It’s a difficult task to unplug a man who’s a friend and open his eyes to Red Pill awareness. That guy has to be seeking answers to really be open to having his ego-investments in his conditioning challenged and realigned – you can’t really make a man Red Pill aware, he’s got to come to it in some fashion. This is a very important distinction to make when the man you’re attempting to unplug is your own son.

A father in this predicament has the double jeopardy of clearing his name as a father and as a representative of masculinity – the representation of all the negative aspects the Feminine Imperative has ever embedded into him about the taint of his own masculinity. As I mentioned in Promise Keepers, some of the most ardent anti-conventional-masculinity crusaders I’ve ever encountered all had the common denominator of a ‘bad dad’. There are no ‘deadbeat mothers’.

Minter’s not the first father to ask me for advice about this. One of the more painful aspects of waking up and accepting Red Pill truths is coming to terms with the consequences of basing your past decisions on a Blue Pill paradigm. I can empathize with younger unplugged Betas getting angry with themselves for having wasted part of their lives with the effort of chasing after the carrot of Blue Pill goals, but it’s an entirely different anger older men feel after coming to realize that their lives and the lives of their children (the only reason to get married, remember?) are the results of their Blue Pill decision making.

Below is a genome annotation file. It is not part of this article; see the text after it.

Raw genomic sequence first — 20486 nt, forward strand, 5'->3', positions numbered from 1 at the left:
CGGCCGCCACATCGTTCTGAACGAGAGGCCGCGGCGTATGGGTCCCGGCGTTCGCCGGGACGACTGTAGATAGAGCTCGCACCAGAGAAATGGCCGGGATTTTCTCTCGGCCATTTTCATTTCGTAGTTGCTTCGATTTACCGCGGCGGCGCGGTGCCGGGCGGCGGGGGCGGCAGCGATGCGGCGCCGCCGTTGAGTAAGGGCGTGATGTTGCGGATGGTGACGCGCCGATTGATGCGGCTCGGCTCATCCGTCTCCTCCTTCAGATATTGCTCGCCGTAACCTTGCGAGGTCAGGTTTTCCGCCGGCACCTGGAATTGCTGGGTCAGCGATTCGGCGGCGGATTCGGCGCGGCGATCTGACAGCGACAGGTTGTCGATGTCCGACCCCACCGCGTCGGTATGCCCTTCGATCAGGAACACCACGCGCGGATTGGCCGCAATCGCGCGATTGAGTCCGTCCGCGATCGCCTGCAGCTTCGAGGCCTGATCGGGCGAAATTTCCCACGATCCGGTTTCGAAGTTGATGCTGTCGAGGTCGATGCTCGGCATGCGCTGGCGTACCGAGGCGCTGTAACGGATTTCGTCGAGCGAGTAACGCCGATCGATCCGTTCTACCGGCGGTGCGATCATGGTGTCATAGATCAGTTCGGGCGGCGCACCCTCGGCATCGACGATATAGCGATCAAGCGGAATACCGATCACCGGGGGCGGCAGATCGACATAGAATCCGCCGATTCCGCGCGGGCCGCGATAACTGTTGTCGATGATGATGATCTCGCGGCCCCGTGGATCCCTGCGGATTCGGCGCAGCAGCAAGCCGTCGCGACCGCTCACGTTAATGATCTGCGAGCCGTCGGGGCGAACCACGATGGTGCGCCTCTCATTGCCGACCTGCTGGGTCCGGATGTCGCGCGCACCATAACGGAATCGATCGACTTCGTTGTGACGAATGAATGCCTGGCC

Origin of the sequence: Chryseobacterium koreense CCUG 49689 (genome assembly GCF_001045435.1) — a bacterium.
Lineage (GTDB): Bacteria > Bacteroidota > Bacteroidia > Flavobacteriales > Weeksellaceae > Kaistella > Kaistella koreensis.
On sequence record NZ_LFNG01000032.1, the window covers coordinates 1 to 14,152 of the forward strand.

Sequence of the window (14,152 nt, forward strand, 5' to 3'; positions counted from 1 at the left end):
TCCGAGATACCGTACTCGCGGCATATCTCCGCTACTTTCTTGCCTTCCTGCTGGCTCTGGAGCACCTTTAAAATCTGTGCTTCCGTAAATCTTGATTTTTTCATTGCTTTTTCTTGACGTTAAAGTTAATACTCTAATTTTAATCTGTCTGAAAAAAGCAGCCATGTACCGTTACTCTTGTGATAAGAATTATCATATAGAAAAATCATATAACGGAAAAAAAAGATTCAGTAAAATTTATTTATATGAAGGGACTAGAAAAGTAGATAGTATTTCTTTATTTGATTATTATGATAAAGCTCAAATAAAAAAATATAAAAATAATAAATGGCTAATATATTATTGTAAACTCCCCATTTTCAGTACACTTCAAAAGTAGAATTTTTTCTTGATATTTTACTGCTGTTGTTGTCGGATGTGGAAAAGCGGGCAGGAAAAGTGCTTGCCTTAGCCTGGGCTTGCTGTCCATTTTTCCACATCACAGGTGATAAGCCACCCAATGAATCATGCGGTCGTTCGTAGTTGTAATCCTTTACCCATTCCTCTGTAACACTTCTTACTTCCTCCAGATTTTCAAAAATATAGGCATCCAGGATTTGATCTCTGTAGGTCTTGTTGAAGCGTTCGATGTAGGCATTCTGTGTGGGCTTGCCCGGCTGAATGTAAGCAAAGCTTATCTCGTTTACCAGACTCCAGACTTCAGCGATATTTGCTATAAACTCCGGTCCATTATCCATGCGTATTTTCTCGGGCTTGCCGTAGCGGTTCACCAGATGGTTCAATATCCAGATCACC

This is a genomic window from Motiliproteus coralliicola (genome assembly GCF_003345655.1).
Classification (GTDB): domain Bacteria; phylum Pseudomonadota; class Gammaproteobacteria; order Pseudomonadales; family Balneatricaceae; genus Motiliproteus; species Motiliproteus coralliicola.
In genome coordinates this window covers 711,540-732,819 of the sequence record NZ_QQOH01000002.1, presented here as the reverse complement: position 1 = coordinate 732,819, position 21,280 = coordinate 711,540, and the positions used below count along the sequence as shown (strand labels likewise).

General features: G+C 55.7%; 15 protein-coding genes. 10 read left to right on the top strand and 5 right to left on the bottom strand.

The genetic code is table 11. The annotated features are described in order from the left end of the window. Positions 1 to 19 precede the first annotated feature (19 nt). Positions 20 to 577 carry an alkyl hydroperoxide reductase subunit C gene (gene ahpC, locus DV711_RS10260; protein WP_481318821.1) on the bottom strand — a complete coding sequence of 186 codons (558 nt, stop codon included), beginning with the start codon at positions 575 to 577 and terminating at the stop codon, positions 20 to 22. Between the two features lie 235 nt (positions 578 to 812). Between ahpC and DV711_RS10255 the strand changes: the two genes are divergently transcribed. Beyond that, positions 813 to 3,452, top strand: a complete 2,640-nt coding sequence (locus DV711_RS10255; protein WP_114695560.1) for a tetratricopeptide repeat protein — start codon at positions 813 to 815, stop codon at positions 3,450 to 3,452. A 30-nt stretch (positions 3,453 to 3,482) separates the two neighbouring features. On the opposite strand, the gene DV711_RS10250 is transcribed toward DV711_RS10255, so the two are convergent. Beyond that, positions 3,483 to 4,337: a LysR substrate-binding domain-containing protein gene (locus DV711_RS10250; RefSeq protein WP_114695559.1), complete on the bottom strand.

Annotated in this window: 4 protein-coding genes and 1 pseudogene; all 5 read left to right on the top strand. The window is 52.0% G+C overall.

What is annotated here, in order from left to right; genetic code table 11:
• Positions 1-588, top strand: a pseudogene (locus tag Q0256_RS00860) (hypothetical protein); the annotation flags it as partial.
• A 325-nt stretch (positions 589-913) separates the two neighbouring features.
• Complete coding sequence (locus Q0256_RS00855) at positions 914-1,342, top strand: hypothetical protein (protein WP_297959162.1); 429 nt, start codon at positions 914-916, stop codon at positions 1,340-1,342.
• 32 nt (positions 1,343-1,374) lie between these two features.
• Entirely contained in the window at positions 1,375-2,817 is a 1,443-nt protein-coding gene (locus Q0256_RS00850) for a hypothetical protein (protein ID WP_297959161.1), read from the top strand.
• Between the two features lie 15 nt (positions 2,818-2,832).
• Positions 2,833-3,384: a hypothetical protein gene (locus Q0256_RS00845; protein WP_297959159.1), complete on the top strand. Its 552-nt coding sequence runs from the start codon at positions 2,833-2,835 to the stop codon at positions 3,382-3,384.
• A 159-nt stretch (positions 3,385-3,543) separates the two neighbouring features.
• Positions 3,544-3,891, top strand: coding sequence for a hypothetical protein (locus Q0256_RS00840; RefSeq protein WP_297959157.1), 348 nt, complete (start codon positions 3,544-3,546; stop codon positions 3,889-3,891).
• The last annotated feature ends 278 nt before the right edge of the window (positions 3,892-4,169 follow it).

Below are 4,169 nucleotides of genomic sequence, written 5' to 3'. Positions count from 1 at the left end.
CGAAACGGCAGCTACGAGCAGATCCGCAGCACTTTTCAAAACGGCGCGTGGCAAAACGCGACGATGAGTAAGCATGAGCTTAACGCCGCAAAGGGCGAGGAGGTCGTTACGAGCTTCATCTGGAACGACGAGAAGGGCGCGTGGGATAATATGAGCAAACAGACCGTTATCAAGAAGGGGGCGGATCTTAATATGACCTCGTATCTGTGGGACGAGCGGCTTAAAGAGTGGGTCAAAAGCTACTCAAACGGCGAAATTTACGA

Fortunately I had my Red Pill awakening prior to my daughter being born and had the foresight to live by example. However I know enough men in similar straights as Minter to see what an impossible task it is to untangle the past Blue Pill version of themselves with the Red Pill aware men they’ve become. I do not envy them.

I think the questions for the weekend are obvious:

I understand that Mark is seeking reconciliation here, and it may not even be warranted, but what would advise you men in a similar situation?

Attempting to unplug a friend, even one in a trauma that makes him ready to hear Red Pill truths, is a difficult task, but when that man is your own son how do you go about it?

Bear in mind I do understand that raising your son by a Red Pill example would be ideal. I’ve written about it before. What I’m asking is how to approach a young man already steeped in a Blue Pill feminized conditioning for the better part of his life and make him Red Pill aware? That kid may be a son who’s made it his life’s mission to be a “better man” than you based on the definition of a feminine social doctrine that’s taught him to hate you, his own sex, or at the very least would prefer he remain confused about masculinity until after he’s committed himself to useful Beta provisioning when a woman needs it most from him.